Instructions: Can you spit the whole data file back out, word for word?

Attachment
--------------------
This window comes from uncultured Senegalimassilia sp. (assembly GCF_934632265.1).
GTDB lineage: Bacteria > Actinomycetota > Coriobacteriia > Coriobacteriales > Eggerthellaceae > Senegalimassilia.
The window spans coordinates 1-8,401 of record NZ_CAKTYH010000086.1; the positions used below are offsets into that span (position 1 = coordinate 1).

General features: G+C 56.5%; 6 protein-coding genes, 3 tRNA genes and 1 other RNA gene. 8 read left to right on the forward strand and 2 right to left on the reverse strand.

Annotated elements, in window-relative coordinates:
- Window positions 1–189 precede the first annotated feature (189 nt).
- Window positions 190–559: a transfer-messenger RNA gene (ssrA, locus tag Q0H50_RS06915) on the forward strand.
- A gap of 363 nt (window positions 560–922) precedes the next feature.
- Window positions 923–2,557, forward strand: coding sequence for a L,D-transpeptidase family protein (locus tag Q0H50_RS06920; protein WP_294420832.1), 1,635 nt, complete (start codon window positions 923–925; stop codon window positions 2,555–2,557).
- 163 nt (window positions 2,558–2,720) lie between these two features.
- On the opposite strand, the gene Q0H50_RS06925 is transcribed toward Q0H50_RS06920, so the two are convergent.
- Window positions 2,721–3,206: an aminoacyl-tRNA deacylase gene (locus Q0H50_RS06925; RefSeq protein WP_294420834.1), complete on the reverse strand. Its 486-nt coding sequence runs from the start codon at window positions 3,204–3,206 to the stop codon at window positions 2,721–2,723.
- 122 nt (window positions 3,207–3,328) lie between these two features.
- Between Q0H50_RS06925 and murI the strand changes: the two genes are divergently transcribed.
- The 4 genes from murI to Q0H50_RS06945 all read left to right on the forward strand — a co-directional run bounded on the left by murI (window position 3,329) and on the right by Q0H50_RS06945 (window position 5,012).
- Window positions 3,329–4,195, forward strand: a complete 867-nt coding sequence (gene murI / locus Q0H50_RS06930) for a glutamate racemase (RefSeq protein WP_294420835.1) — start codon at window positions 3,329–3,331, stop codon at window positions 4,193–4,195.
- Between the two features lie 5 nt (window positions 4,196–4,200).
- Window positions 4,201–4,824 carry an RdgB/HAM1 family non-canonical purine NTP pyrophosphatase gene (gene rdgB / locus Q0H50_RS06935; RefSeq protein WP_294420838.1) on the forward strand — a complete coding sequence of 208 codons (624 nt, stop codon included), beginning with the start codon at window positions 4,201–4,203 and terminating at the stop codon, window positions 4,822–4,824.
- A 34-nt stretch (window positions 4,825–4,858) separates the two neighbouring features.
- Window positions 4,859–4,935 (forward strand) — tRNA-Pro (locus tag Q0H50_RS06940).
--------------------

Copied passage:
This window comes from uncultured Senegalimassilia sp. (assembly GCF_934632265.1).
GTDB lineage: Bacteria > Actinomycetota > Coriobacteriia > Coriobacteriales > Eggerthellaceae > Senegalimassilia.
The window spans coordinates 1-8,401 of record NZ_CAKTYH010000086.1; the positions used below are offsets into that span (position 1 = coordinate 1).

General features: G+C 56.5%; 6 protein-coding genes, 3 tRNA genes and 1 other RNA gene. 8 read left to right on the forward strand and 2 right to left on the reverse strand.

Annotated elements, in window-relative coordinates:
- Window positions 1–189 precede the first annotated feature (189 nt).
- Window positions 190–559: a transfer-messenger RNA gene (ssrA, locus tag Q0H50_RS06915) on the forward strand.
- A gap of 363 nt (window positions 560–922) precedes the next feature.
- Window positions 923–2,557, forward strand: coding sequence for a L,D-transpeptidase family protein (locus tag Q0H50_RS06920; protein WP_294420832.1), 1,635 nt, complete (start codon window positions 923–925; stop codon window positions 2,555–2,557).
- 163 nt (window positions 2,558–2,720) lie between these two features.
- On the opposite strand, the gene Q0H50_RS06925 is transcribed toward Q0H50_RS06920, so the two are convergent.
- Window positions 2,721–3,206: an aminoacyl-tRNA deacylase gene (locus Q0H50_RS06925; RefSeq protein WP_294420834.1), complete on the reverse strand. Its 486-nt coding sequence runs from the start codon at window positions 3,204–3,206 to the stop codon at window positions 2,721–2,723.
- 122 nt (window positions 3,207–3,328) lie between these two features.
- Between Q0H50_RS06925 and murI the strand changes: the two genes are divergently transcribed.
- The 4 genes from murI to Q0H50_RS06945 all read left to right on the forward strand — a co-directional run bounded on the left by murI (window position 3,329) and on the right by Q0H50_RS06945 (window position 5,012).
- Window positions 3,329–4,195, forward strand: a complete 867-nt coding sequence (gene murI / locus Q0H50_RS06930) for a glutamate racemase (RefSeq protein WP_294420835.1) — start codon at window positions 3,329–3,331, stop codon at window positions 4,193–4,195.
- Between the two features lie 5 nt (window positions 4,196–4,200).
- Window positions 4,201–4,824 carry an RdgB/HAM1 family non-canonical purine NTP pyrophosphatase gene (gene rdgB / locus Q0H50_RS06935; RefSeq protein WP_294420838.1) on the forward strand — a complete coding sequence of 208 codons (624 nt, stop codon included), beginning with the start codon at window positions 4,201–4,203 and terminating at the stop codon, window positions 4,822–4,824.
- A 34-nt stretch (window positions 4,825–4,858) separates the two neighbouring features.
- Window positions 4,859–4,935 (forward strand) — tRNA-Pro (locus tag Q0H50_RS06940).